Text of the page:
More than 6.1 million job descriptions list good communication as one of their top soft skills. And without good listening, communication loses most of its impact. After all, if no one’s listening, what are you actually communicating?
As a result, listening and communication are inexorably linked. Good listeners can accurately receive and interpret communication. They’re also sought-after friends, colleagues, employees, and partners. And engaging in good listening tactics will promote more positive interactions in communication, conflict resolution, and understanding.
What is Listening (active vs. passive)?
Listening is defined as “hearing something with thoughtful attention” by Merriam-Webster, but in the broader communication world listening is broken down into two categories: active and passive.
Listening is defined as “hearing something with thoughtful attention.”
Active listening means “giving your full attention to a person who is speaking” whereas passive listening is less intentional. Passive listening is a bit of a misnomer in and of itself because listening by definition involves actively understanding or trying to understand what’s being communicated. Passive listening practices are really defined as hearing or “the physical process referring to sounds that enter your ears.” In short, passive listening is hearing but not understanding.
Becoming a better listener— and therefore communicator — involves intentional choices during conversations and interactions. Good listeners are active listeners.
Why is Listening Important?
Beyond being an in-demand soft skill among employers, good listening promotes positive personal interactions and can improve your relationships with friends and partners. In short, listening is important because it develops empathy and understanding. So much so that there’s an entire branch of “empathetic listening” devoted to the practice.
Developing your skills as a good listener can only make you more marketable and more appealing to those in your field. Workplace interactions are often about the message behind the message, so to speak, and engaging with better active listening practices will help you get hired and promote upward mobility in the long run. In a People Management article from 2018, professor of leadership Karlien Vanderheyden argues that listening is so important in leadership that “a manager who’s a bad listener is a bad manager.”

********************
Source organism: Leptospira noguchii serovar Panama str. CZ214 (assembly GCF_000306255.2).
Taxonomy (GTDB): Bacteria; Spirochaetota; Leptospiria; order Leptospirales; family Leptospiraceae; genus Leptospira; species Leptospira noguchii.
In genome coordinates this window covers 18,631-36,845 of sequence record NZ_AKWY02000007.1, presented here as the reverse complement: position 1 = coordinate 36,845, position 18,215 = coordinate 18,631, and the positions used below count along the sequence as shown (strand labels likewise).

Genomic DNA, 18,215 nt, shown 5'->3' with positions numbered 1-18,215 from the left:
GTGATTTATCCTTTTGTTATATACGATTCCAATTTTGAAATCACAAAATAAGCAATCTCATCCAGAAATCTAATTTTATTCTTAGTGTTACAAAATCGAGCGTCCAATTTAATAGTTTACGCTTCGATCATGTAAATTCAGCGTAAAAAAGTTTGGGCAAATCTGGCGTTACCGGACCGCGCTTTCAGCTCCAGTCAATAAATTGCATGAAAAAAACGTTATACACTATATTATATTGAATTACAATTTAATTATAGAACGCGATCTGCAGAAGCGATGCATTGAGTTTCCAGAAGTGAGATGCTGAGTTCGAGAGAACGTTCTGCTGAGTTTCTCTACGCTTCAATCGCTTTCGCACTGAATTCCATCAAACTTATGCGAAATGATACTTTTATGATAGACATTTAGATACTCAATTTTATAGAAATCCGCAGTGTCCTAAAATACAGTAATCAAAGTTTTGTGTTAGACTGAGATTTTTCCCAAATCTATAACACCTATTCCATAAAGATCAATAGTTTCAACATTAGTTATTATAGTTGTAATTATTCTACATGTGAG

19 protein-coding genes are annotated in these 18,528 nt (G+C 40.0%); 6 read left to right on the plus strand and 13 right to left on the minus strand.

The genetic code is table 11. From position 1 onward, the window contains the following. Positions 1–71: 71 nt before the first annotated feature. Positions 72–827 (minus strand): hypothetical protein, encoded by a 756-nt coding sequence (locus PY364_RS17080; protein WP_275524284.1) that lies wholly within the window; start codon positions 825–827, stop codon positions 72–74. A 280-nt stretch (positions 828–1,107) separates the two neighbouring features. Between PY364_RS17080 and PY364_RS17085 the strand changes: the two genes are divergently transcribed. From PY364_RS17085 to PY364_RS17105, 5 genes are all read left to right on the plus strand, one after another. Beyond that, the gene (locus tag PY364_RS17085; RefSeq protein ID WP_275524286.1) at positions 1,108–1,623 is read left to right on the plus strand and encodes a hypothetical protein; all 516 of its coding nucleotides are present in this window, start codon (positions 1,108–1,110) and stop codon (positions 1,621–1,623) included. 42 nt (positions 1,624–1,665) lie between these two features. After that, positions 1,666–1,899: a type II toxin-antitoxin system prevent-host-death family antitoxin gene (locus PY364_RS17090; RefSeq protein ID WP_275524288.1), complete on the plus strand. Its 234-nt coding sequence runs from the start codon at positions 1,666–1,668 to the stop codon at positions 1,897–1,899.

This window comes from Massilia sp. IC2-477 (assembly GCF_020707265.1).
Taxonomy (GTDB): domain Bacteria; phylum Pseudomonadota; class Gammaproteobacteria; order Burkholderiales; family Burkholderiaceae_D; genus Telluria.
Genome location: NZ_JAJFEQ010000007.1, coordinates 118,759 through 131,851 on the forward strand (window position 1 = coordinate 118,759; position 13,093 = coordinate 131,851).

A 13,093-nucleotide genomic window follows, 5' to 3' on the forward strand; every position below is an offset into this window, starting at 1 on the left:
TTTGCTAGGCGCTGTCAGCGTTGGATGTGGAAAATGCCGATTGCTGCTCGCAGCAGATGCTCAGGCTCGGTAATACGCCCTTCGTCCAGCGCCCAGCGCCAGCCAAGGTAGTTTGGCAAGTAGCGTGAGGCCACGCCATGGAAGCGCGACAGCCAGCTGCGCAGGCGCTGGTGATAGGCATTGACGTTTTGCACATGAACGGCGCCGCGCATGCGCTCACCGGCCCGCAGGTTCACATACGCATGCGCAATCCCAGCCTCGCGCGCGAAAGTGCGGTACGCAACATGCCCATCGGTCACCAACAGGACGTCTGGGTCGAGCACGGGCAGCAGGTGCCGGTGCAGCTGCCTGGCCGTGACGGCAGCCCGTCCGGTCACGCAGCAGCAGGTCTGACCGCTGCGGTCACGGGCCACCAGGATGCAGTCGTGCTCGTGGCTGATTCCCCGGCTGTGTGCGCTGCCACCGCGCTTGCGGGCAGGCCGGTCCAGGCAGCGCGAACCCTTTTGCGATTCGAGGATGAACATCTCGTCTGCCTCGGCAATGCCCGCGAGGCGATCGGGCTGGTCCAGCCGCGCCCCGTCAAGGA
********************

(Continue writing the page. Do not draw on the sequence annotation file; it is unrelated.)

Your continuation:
The corporate world has long lauded this soft skill and it gets no less attention in the world of personal relationships. Most experts agree that listening to gain understanding leads to better interpersonal relationships.
Five Skills on How to be the Best Listener
So how do you actually become a better listener? Most sources agree there are many ways to develop good listening skills, but the most important ones can be summarized below:
1. Create a safe environment.
Creating a safe environment for active listening can include things like removing phones, laptops, and other distractions. It may also include adjusting the location of the conversation. For example, if you’re meeting with someone to resolve conflict it might be beneficial to have a third-party mediator involved or meet at a neutral location.
Safe environments promote honest responses and better mindsets for the parties entering into the communication.